The Detail today looks at the recent massacre of pro-democracy protestors in Sudan – killings you would have heard more about through social media than news reports.
‘Give Sudan the same energy y’all gave that empty building in Paris’ was the post slowly spreading through Instagram.
A google search will bring up sporadic news stories of a massacre, hindered by an internet and media blackout in Khartoum.
The hashtag #BlueForSudan started trending on Twitter with civilians sharing footage of military forces breaking up the peaceful sit-in, where people had been protesting for democracy.
Instagram was dotted a shade of blue, a sign of support for Sudan.
But events there largely passed mainstream by. Instead, celebrities including Rhianna, Cardi B and Naomi Campbell were posting on social media to raise awareness.
In April, Sudan’s President Omar Al-Bashir was ousted. The country had been under his fundamentalist dictatorship for 30 years, when he introduced Sharia law.
Al-Bashir is an indicted war criminal, wanted by the International Criminal Court for the genocide in Darfur.
He was betrayed by his right-hand men: General Abdel-Farrah Al-Burhan of the Sudanese military and his deputy Mohamed Hamdan Dagalo, better known as Hemediti; the head of the notorious Rapid Support Forces (RSF).
They told news outlets they had sided with civilians and the Transitional Military Council (TMC) would only be an intermediary power for three years.
Civilians continued to protest, taking to the streets and picketing outside the military offices in Khartoum. Pro-democracy groups say they want elections to be held and civilian-led political parties in charge.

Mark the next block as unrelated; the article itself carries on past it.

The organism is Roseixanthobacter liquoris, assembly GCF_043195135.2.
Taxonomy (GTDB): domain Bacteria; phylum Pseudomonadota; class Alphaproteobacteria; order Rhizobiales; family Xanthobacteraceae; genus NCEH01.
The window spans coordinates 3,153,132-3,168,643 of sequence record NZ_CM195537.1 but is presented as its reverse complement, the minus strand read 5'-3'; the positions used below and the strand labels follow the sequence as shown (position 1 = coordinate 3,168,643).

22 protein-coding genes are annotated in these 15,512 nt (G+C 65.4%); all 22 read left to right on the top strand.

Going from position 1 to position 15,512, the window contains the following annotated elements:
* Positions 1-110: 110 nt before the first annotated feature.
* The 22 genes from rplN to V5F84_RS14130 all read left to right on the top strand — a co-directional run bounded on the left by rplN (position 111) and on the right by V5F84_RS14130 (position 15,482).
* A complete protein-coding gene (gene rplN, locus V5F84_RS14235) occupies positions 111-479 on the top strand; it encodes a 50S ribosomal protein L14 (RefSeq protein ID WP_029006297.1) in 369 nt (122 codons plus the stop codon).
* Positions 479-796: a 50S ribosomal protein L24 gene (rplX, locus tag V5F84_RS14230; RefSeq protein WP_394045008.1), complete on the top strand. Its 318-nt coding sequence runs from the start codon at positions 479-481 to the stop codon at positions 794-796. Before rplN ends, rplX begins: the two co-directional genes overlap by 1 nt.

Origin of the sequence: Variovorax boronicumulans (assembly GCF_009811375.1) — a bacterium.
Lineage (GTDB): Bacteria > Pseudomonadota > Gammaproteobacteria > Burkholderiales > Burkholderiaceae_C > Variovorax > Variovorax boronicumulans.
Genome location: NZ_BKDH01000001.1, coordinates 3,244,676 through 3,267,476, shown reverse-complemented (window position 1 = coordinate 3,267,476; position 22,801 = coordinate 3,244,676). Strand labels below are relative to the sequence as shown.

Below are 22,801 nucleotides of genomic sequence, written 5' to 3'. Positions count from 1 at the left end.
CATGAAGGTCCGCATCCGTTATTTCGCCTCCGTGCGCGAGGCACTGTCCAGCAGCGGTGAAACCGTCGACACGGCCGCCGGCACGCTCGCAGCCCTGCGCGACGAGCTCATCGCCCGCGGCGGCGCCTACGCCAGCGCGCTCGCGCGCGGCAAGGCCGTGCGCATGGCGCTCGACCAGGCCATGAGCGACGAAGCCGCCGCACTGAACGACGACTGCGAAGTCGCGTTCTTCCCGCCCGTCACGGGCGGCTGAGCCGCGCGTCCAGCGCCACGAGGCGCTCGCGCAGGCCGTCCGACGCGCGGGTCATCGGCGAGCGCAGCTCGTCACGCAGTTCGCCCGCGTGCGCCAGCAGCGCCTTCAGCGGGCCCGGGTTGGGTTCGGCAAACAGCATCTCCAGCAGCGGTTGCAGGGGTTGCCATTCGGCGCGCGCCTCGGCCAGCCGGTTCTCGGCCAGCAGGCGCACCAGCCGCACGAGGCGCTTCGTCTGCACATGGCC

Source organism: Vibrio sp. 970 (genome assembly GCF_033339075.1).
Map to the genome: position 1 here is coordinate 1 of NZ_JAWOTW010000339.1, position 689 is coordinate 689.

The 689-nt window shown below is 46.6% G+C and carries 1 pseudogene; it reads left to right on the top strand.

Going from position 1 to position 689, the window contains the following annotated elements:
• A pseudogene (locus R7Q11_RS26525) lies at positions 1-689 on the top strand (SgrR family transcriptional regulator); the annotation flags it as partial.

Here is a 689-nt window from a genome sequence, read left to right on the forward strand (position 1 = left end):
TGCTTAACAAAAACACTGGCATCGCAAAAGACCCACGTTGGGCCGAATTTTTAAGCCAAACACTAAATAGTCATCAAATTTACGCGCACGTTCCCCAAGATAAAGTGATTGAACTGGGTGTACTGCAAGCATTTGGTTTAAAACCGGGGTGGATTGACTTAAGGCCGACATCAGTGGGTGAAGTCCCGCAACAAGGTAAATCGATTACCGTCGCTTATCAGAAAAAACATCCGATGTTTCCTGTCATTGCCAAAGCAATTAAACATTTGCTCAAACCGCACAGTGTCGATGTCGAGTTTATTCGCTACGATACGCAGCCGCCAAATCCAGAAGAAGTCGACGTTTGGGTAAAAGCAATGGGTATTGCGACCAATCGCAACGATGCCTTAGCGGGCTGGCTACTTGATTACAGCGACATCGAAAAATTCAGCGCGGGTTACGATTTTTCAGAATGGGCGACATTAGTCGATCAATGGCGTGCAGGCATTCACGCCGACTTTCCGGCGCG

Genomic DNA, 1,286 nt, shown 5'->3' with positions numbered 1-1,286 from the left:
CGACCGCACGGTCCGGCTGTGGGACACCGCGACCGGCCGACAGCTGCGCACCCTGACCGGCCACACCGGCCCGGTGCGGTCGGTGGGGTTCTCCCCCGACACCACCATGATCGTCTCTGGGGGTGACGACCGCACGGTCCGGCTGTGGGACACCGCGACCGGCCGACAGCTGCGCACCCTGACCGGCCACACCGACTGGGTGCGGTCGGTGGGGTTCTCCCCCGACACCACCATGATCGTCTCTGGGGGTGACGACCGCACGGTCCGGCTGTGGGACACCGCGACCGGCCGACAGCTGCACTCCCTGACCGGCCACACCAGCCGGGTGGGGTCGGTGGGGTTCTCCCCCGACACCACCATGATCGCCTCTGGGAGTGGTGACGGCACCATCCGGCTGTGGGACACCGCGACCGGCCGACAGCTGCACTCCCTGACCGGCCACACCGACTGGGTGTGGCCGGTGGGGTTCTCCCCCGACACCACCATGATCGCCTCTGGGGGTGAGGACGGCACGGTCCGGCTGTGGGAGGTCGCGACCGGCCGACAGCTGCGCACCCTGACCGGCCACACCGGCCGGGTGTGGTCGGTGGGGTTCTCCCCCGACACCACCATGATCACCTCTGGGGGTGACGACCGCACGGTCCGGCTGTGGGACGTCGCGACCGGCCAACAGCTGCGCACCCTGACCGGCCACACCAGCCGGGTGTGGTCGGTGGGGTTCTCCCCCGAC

On June 3, the RSF gunned down hundreds of people, there are reports of rape of women, men and children and the TMC is being accused of dumping bodies in the river Nile to play down the rising death toll.
And then the country went dark; journalists reporting the atrocities face the death penalty and access to the internet has been cut.
Alaa Muntaser works for a community group, helping to organise pro-democracy protests.
She takes two days to respond to an interview request because she has to travel to access the internet.
She says the Sudanese diaspora played a very big role in spreading the news of the massacre.
“Especially during the first couple of days, people were constantly calling and [texting] and then they would spread it online.
“So they (TMC) have been very unsuccessful at hiding the atrocities and their crimes.”
Muntaser was ill the night before the sit-in. She had planned to visit the protest site, outside the military offices, the next morning.
She woke up to the chaos.
In the days following the massacre, the RSF roamed the streets of Khartoum, threatening, beating and raping fear into its citizens.
Muntaser says people were afraid to leave their homes for weeks.
“You’d go out and you’d get shot, you’d get beaten up for absolutely no reason.”
She says of the RSF, “It’s like they had no rules, they were given the green light to teach people a lesson.”
Muntaser says the RSF has retreated from Khartoum and things are returning back to normal.
She says the forces painted over protest art, “it’s like they (the protests) never happened.”
But Muntaser says the protests won’t be silenced for long – the people want a democratic system.
Social media posts from both civilians and the diaspora have a recurring message, urging the international community to raise awareness and step in.
Muntaser pleads, “It’s very important the international community doesn’t move on from what has happened.”
Meanwhile an Ethiopian envoy has suggested the creation of a 15-member governing body made up of eight civilians and seven military members; putting the power back in the hands of the people.
While the TMC has rejected the proposal, mediation is taking place.
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